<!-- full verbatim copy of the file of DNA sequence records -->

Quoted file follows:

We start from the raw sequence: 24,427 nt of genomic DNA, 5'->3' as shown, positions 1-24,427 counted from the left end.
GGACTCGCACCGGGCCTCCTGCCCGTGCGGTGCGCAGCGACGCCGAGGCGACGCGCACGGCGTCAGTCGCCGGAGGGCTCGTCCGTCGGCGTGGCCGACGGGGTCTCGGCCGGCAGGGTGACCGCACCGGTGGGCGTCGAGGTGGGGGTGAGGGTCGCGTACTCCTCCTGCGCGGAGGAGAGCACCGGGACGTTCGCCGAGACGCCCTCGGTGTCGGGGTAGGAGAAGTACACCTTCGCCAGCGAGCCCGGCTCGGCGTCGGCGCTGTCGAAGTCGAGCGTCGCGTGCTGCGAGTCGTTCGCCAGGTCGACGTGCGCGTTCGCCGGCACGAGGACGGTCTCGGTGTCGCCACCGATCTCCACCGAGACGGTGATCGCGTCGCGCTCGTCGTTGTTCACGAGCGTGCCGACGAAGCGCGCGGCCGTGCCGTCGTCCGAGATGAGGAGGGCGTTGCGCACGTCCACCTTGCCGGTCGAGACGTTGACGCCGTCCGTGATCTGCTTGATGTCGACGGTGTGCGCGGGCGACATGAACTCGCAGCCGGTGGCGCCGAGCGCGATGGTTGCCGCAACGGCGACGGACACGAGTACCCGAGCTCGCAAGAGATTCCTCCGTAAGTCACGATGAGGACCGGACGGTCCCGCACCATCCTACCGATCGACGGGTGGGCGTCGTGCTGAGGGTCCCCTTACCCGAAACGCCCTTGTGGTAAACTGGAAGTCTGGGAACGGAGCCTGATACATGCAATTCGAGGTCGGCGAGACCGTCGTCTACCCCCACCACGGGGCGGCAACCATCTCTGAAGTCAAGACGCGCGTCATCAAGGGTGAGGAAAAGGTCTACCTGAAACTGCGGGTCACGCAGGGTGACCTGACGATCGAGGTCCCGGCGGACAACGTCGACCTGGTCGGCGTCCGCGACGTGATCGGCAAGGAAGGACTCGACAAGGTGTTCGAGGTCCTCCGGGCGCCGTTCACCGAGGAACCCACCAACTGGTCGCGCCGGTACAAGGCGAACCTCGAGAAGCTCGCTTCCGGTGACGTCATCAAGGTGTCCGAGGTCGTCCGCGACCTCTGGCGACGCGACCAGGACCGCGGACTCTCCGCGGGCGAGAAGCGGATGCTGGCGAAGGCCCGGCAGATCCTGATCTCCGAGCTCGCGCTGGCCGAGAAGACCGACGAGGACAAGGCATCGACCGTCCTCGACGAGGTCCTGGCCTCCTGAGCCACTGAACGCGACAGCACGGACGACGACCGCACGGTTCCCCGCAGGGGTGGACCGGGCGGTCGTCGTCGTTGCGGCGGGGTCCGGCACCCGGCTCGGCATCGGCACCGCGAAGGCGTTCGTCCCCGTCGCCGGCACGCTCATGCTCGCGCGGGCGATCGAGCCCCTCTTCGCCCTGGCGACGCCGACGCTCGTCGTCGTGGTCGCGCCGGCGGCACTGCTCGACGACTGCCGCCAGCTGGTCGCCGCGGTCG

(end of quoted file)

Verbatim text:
We start from the raw sequence: 24,427 nt of genomic DNA, 5'->3' as shown, positions 1-24,427 counted from the left end.
GGACTCGCACCGGGCCTCCTGCCCGTGCGGTGCGCAGCGACGCCGAGGCGACGCGCACGGCGTCAGTCGCCGGAGGGCTCGTCCGTCGGCGTGGCCGACGGGGTCTCGGCCGGCAGGGTGACCGCACCGGTGGGCGTCGAGGTGGGGGTGAGGGTCGCGTACTCCTCCTGCGCGGAGGAGAGCACCGGGACGTTCGCCGAGACGCCCTCGGTGTCGGGGTAGGAGAAGTACACCTTCGCCAGCGAGCCCGGCTCGGCGTCGGCGCTGTCGAAGTCGAGCGTCGCGTGCTGCGAGTCGTTCGCCAGGTCGACGTGCGCGTTCGCCGGCACGAGGACGGTCTCGGTGTCGCCACCGATCTCCACCGAGACGGTGATCGCGTCGCGCTCGTCGTTGTTCACGAGCGTGCCGACGAAGCGCGCGGCCGTGCCGTCGTCCGAGATGAGGAGGGCGTTGCGCACGTCCACCTTGCCGGTCGAGACGTTGACGCCGTCCGTGATCTGCTTGATGTCGACGGTGTGCGCGGGCGACATGAACTCGCAGCCGGTGGCGCCGAGCGCGATGGTTGCCGCAACGGCGACGGACACGAGTACCCGAGCTCGCAAGAGATTCCTCCGTAAGTCACGATGAGGACCGGACGGTCCCGCACCATCCTACCGATCGACGGGTGGGCGTCGTGCTGAGGGTCCCCTTACCCGAAACGCCCTTGTGGTAAACTGGAAGTCTGGGAACGGAGCCTGATACATGCAATTCGAGGTCGGCGAGACCGTCGTCTACCCCCACCACGGGGCGGCAACCATCTCTGAAGTCAAGACGCGCGTCATCAAGGGTGAGGAAAAGGTCTACCTGAAACTGCGGGTCACGCAGGGTGACCTGACGATCGAGGTCCCGGCGGACAACGTCGACCTGGTCGGCGTCCGCGACGTGATCGGCAAGGAAGGACTCGACAAGGTGTTCGAGGTCCTCCGGGCGCCGTTCACCGAGGAACCCACCAACTGGTCGCGCCGGTACAAGGCGAACCTCGAGAAGCTCGCTTCCGGTGACGTCATCAAGGTGTCCGAGGTCGTCCGCGACCTCTGGCGACGCGACCAGGACCGCGGACTCTCCGCGGGCGAGAAGCGGATGCTGGCGAAGGCCCGGCAGATCCTGATCTCCGAGCTCGCGCTGGCCGAGAAGACCGACGAGGACAAGGCATCGACCGTCCTCGACGAGGTCCTGGCCTCCTGAGCCACTGAACGCGACAGCACGGACGACGACCGCACGGTTCCCCGCAGGGGTGGACCGGGCGGTCGTCGTCGTTGCGGCGGGGTCCGGCACCCGGCTCGGCATCGGCACCGCGAAGGCGTTCGTCCCCGTCGCCGGCACGCTCATGCTCGCGCGGGCGATCGAGCCCCTCTTCGCCCTGGCGACGCCGACGCTCGTCGTCGTGGTCGCGCCGGCGGCACTGCTCGACGACTGCCGCCAGCTGGTCGCCGCGGTCG